ResearchBrief 2 0818
According to a new report released by Bank of America, conducted by Braun Research, 47% of U.S. consumers admit they wouldn’t last a day without their smartphone, and many consider their devices more important than daily staples such as coffee and television, Of those who use their phones for banking, 31% say they log on at least once a day, and 82% access their accounts at least once a week or more.
While 47% of Americans say they couldn’t make it a day without their mobile device. older millennials and GenX cohorts are even more dependent:
Mobile Mindset Without Smartphone
Less than one hour
About a week
Source: Braun Research, July 2015 (Of those who say less than an hour, 52% check their smartphones every 5 to 10 minutes)
The findings are part of the inaugural Bank of America Trends in Consumer Mobility Report, exploring broad mobile trends and banking behaviors among adult consumers across the country who own a smartphone and have an existing banking relationship.
Mobile connectivity is so critical, says the report, that the smartphone falls below only the Internet and personal hygiene when ranked by importance to people’s daily lives. 91% say their mobile phone is very important, just as important as their car (91%) and deodorant (91%); and significantly more important than television (76%) and coffee (60%).
The report also found that the youngest millennials ages 18-24 are most likely to view their mobile phones as very important (96%); more so than deodorant (90%) and even their toothbrush (93%).
Marc Warshawsky, senior vice president and mobile solutions executive at Bank of America, says “… mobile phones have changed the way we live… and that extends to our finances… BofA has more than 15 million active mobile banking… (accessing their) accounts on a mobile device over 165 million times per month… “
62% of consumers have at least tried mobile banking, says the report, but while mobile and online banking services are becoming more widely used, visits to bank branches also remain high: 84% of respondents have visited a bank branch within the past six months. However, just 23% of respondents say they complete the majority of their banking transactions at a branch, and 47% turn to mobile or online as their preferred method.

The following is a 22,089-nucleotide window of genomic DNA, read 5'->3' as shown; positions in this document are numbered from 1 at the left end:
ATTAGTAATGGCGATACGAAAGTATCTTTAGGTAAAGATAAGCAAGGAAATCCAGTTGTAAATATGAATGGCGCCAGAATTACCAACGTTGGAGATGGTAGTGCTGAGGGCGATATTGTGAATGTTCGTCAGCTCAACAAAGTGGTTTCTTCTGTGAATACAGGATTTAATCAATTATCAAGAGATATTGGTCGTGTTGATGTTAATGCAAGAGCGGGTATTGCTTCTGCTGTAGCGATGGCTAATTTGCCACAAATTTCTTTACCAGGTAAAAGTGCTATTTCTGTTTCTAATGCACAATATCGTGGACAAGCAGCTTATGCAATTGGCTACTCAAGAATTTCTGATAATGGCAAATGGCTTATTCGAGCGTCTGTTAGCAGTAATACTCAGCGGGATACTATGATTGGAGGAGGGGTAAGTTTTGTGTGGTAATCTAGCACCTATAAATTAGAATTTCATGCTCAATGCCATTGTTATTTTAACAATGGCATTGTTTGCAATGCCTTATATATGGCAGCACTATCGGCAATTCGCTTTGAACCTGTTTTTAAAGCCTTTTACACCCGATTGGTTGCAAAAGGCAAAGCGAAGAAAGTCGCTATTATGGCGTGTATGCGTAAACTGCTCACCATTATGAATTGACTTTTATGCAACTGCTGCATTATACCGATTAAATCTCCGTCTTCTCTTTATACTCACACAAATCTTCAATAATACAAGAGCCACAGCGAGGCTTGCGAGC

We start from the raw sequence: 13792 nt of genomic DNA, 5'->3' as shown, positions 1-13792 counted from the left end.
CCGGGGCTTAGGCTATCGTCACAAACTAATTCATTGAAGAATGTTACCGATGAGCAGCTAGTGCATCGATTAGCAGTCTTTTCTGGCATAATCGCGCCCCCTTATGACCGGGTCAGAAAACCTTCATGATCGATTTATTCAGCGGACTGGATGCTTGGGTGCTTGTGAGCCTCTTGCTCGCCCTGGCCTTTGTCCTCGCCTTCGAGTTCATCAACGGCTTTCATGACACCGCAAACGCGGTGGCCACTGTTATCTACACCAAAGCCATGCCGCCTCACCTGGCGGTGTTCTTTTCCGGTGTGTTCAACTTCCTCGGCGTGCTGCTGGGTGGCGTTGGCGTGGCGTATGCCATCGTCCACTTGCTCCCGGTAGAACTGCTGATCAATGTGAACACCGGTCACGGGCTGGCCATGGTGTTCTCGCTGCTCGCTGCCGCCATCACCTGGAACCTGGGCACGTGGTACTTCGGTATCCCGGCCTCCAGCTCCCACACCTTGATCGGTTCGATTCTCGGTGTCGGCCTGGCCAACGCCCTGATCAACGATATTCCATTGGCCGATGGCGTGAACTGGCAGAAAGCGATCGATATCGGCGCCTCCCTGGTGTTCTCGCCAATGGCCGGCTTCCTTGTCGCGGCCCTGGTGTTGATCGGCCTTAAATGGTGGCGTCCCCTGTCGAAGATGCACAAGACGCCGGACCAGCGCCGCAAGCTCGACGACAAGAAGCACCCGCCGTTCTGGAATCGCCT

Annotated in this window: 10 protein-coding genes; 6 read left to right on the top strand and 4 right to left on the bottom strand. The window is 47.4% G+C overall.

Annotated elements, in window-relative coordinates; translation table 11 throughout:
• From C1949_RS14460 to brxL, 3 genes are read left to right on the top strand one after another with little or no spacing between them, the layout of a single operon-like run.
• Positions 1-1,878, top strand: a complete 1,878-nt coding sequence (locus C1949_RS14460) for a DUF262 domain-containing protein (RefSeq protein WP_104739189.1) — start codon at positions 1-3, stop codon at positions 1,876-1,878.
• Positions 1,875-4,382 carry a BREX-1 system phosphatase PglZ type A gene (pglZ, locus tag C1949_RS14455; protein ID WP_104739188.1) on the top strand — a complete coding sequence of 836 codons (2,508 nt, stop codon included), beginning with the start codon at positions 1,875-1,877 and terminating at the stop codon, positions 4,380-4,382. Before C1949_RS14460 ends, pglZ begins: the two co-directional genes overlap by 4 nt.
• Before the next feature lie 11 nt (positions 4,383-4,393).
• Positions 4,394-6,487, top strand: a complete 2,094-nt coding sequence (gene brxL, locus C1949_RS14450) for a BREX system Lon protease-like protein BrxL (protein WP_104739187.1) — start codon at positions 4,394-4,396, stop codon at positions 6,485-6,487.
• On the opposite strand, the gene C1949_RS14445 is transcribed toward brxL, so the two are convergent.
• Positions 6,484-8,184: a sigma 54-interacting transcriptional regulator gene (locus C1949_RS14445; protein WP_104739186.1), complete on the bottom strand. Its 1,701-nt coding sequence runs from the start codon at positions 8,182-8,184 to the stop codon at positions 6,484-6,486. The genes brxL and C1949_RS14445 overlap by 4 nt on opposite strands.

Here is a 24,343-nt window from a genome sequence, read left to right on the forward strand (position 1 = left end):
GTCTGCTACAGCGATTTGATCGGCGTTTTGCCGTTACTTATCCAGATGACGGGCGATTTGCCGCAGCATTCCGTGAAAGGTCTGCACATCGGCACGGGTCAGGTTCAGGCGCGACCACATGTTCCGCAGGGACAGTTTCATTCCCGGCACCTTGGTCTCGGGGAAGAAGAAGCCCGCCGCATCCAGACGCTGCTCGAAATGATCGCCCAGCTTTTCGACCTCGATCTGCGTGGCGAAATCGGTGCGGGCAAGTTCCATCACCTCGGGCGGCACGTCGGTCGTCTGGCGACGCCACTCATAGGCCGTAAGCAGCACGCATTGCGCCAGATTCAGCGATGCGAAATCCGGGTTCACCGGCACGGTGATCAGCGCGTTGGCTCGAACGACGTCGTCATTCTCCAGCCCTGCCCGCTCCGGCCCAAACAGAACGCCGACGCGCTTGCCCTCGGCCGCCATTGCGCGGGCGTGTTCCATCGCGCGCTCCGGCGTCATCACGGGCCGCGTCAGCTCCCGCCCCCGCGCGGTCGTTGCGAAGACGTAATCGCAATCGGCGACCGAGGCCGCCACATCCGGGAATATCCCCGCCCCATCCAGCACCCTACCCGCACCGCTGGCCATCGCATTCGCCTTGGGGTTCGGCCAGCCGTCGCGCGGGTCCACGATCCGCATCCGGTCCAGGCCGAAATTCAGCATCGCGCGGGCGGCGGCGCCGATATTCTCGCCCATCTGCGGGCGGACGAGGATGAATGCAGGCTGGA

Consumers who say they do not use mobile check deposit cite lack of awareness as the chief reason: 35% are either not as familiar as they would like to be or unsure how to use the feature. 21% of those surveyed prefer physically handing checks to a teller, and 27% report they just do not have any checks to deposit.
“… customers are depositing an average of 170 thousand checks via mobile device every day… ” said Warshawsky.
78% of respondents would be comfortable with an added security feature to gain access to their mobile banking app in the future
Comfort With Additional Mobile Security
% of Respondents Favoring
Four digit pin
Source: Braun Research, July 2015
And, finally, some additional insights on digital users uncovered in the study:
Addendum: Importance of Smartphones in Everyday Life.
The annual “Bank of America Trends in Consumer Mobility Report” shows that 38% of consumers never disconnect from their smartphones, and only 7% entirely shut down on vacation. In addition, 89% of adults check their smartphones at least several times per day and 36% say they constantly check their devices.
The research shows that 51% of respondents use mobile or online services as their preferred method of banking. 23%, including just 6% of respondents ages 18 to 24, complete the majority of their transactions at a branch.
Three quarters of consumers say they have mobile boundaries, that some places are not appropriate for mobile phone use. Respondents say movie theaters (31%), religious institutions (18%), and restaurants (13%) were the most annoying places people use their smartphones.
Braun Research, Inc. (an independent market research company) conducted a nationally representative telephone survey on behalf of Bank of America. The margin of error for the National quota is +/- 3.1% with a 95% confidence level.
For additional information about the study, please visit here.